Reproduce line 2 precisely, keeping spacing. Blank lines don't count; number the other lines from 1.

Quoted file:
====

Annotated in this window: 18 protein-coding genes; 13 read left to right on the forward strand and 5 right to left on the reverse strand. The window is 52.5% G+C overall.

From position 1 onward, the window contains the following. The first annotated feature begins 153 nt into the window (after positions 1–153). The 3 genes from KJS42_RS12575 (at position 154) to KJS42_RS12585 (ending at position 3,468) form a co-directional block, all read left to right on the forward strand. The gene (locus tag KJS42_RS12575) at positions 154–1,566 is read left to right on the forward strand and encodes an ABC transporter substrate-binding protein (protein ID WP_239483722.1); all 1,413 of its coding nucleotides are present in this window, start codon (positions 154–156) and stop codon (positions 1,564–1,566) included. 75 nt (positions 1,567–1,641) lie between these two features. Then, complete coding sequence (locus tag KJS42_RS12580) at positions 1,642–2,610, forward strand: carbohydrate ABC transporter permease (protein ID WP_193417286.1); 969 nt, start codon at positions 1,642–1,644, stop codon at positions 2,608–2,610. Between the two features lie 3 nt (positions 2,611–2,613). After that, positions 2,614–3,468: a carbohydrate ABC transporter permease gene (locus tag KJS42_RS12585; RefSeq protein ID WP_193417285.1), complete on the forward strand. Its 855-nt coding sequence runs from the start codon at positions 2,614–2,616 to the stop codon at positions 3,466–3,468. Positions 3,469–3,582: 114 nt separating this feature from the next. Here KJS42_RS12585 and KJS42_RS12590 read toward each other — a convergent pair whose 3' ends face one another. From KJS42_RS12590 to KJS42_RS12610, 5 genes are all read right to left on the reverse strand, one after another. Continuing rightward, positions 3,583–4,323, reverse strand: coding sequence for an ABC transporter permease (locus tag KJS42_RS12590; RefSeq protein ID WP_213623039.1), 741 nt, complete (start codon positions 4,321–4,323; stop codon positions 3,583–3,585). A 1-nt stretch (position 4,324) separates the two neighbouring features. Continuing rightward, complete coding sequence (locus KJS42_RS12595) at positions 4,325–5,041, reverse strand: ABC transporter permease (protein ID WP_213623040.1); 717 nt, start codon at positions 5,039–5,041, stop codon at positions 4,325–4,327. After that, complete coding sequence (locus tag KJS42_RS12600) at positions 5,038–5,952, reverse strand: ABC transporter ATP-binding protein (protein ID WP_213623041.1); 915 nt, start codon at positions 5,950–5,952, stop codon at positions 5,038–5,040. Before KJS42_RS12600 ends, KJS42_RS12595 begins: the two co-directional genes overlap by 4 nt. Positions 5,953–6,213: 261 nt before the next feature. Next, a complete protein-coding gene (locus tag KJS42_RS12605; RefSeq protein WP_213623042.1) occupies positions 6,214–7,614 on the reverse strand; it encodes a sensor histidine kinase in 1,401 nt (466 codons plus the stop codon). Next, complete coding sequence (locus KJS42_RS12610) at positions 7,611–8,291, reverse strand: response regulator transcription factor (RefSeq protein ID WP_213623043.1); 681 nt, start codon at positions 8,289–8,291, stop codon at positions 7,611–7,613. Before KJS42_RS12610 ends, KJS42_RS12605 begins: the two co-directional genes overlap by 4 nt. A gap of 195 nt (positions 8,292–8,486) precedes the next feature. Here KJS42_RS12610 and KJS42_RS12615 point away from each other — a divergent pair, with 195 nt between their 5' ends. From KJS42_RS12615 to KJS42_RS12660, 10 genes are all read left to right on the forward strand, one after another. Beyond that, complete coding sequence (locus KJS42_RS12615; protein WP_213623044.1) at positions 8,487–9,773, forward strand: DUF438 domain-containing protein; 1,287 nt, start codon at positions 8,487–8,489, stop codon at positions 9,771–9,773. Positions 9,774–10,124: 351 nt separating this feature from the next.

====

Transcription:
From position 1 onward, the window contains the following. The first annotated feature begins 153 nt into the window (after positions 1–153). The 3 genes from KJS42_RS12575 (at position 154) to KJS42_RS12585 (ending at position 3,468) form a co-directional block, all read left to right on the forward strand. The gene (locus tag KJS42_RS12575) at positions 154–1,566 is read left to right on the forward strand and encodes an ABC transporter substrate-binding protein (protein ID WP_239483722.1); all 1,413 of its coding nucleotides are present in this window, start codon (positions 154–156) and stop codon (positions 1,564–1,566) included. 75 nt (positions 1,567–1,641) lie between these two features. Then, complete coding sequence (locus tag KJS42_RS12580) at positions 1,642–2,610, forward strand: carbohydrate ABC transporter permease (protein ID WP_193417286.1); 969 nt, start codon at positions 1,642–1,644, stop codon at positions 2,608–2,610. Between the two features lie 3 nt (positions 2,611–2,613). After that, positions 2,614–3,468: a carbohydrate ABC transporter permease gene (locus tag KJS42_RS12585; RefSeq protein ID WP_193417285.1), complete on the forward strand. Its 855-nt coding sequence runs from the start codon at positions 2,614–2,616 to the stop codon at positions 3,466–3,468. Positions 3,469–3,582: 114 nt separating this feature from the next. Here KJS42_RS12585 and KJS42_RS12590 read toward each other — a convergent pair whose 3' ends face one another. From KJS42_RS12590 to KJS42_RS12610, 5 genes are all read right to left on the reverse strand, one after another. Continuing rightward, positions 3,583–4,323, reverse strand: coding sequence for an ABC transporter permease (locus tag KJS42_RS12590; RefSeq protein ID WP_213623039.1), 741 nt, complete (start codon positions 4,321–4,323; stop codon positions 3,583–3,585). A 1-nt stretch (position 4,324) separates the two neighbouring features. Continuing rightward, complete coding sequence (locus KJS42_RS12595) at positions 4,325–5,041, reverse strand: ABC transporter permease (protein ID WP_213623040.1); 717 nt, start codon at positions 5,039–5,041, stop codon at positions 4,325–4,327. After that, complete coding sequence (locus tag KJS42_RS12600) at positions 5,038–5,952, reverse strand: ABC transporter ATP-binding protein (protein ID WP_213623041.1); 915 nt, start codon at positions 5,950–5,952, stop codon at positions 5,038–5,040. Before KJS42_RS12600 ends, KJS42_RS12595 begins: the two co-directional genes overlap by 4 nt. Positions 5,953–6,213: 261 nt before the next feature. Next, a complete protein-coding gene (locus tag KJS42_RS12605; RefSeq protein WP_213623042.1) occupies positions 6,214–7,614 on the reverse strand; it encodes a sensor histidine kinase in 1,401 nt (466 codons plus the stop codon). Next, complete coding sequence (locus KJS42_RS12610) at positions 7,611–8,291, reverse strand: response regulator transcription factor (RefSeq protein ID WP_213623043.1); 681 nt, start codon at positions 8,289–8,291, stop codon at positions 7,611–7,613. Before KJS42_RS12610 ends, KJS42_RS12605 begins: the two co-directional genes overlap by 4 nt. A gap of 195 nt (positions 8,292–8,486) precedes the next feature. Here KJS42_RS12610 and KJS42_RS12615 point away from each other — a divergent pair, with 195 nt between their 5' ends. From KJS42_RS12615 to KJS42_RS12660, 10 genes are all read left to right on the forward strand, one after another. Beyond that, complete coding sequence (locus KJS42_RS12615; protein WP_213623044.1) at positions 8,487–9,773, forward strand: DUF438 domain-containing protein; 1,287 nt, start codon at positions 8,487–8,489, stop codon at positions 9,771–9,773. Positions 9,774–10,124: 351 nt separating this feature from the next.